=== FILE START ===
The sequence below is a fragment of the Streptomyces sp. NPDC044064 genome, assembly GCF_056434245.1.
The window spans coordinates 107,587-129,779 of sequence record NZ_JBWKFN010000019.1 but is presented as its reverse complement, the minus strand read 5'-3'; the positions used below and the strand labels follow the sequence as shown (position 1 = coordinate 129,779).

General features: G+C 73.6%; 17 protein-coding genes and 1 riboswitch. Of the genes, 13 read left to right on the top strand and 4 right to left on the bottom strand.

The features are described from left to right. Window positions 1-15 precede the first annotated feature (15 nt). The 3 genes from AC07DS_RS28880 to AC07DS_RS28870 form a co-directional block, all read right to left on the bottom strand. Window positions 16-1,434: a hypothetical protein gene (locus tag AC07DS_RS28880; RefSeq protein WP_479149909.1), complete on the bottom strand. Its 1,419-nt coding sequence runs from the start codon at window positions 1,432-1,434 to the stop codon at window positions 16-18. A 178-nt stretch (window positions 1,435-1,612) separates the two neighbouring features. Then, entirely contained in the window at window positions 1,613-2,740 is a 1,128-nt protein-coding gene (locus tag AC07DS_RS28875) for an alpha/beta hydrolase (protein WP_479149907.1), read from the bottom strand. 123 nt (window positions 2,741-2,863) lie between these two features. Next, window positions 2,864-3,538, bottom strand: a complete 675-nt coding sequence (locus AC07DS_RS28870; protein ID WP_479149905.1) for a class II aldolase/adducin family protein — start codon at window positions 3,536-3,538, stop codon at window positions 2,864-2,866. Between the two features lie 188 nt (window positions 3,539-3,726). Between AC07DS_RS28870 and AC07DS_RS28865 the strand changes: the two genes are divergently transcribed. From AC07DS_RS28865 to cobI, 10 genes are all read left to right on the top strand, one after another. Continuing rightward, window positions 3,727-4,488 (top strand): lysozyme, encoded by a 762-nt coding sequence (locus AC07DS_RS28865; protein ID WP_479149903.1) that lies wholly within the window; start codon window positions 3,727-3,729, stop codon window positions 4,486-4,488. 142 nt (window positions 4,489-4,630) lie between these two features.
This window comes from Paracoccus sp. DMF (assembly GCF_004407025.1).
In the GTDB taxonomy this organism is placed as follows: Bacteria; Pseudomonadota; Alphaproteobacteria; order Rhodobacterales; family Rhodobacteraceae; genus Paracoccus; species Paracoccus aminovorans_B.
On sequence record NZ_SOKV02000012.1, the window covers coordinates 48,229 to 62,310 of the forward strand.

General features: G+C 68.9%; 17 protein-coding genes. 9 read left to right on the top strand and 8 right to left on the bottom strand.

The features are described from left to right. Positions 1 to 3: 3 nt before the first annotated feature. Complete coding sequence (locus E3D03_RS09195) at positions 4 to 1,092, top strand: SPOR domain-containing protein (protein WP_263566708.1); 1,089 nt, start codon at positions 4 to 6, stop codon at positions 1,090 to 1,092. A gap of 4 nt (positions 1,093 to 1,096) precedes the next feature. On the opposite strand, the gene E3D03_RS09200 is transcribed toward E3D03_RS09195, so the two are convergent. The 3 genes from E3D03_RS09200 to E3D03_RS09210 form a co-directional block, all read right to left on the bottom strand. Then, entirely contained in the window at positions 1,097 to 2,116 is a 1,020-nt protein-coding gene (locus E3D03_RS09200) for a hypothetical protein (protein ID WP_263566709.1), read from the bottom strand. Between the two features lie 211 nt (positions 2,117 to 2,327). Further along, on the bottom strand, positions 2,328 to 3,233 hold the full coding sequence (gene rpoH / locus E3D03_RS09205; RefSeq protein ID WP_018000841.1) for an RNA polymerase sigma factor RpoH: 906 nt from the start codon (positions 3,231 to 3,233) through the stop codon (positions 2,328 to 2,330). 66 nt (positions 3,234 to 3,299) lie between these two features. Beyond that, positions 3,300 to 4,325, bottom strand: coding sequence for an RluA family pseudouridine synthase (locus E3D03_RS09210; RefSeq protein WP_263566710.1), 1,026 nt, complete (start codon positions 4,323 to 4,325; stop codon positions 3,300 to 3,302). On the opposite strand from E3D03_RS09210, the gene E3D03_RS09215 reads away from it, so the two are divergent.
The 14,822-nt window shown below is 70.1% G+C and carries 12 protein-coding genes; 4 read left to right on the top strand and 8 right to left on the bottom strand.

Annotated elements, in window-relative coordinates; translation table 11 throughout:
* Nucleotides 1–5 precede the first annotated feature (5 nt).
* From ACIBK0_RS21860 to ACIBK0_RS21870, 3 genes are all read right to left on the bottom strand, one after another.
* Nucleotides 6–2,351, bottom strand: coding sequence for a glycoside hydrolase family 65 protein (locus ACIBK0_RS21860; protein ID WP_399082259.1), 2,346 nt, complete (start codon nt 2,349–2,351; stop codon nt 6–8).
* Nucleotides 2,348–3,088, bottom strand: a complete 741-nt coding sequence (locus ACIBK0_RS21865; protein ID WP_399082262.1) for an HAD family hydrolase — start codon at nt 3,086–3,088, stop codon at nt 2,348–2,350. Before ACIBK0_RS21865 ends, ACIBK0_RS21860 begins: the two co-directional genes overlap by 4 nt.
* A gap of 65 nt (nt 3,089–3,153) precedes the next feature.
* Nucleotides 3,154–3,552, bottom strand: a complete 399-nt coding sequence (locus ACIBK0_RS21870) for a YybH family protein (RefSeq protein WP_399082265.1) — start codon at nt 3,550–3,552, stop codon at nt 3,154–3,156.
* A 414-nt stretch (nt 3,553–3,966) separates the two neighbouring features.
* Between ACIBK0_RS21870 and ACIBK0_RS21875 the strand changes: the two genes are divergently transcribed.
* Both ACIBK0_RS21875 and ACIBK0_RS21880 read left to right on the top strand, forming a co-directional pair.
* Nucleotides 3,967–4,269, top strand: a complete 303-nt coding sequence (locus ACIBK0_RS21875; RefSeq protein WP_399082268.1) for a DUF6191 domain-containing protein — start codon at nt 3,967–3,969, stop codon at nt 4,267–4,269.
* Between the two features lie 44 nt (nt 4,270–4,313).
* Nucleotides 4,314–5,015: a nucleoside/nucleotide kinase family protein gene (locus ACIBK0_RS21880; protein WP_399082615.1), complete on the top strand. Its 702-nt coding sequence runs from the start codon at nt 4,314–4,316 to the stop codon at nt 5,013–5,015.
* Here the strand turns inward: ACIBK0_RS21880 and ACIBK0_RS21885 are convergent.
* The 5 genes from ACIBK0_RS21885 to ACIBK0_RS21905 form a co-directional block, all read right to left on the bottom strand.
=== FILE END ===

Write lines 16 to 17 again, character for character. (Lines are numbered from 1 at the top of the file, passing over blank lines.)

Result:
* A gap of 65 nt (nt 3,089–3,153) precedes the next feature.
* Nucleotides 3,154–3,552, bottom strand: a complete 399-nt coding sequence (locus ACIBK0_RS21870) for a YybH family protein (RefSeq protein WP_399082265.1) — start codon at nt 3,550–3,552, stop codon at nt 3,154–3,156.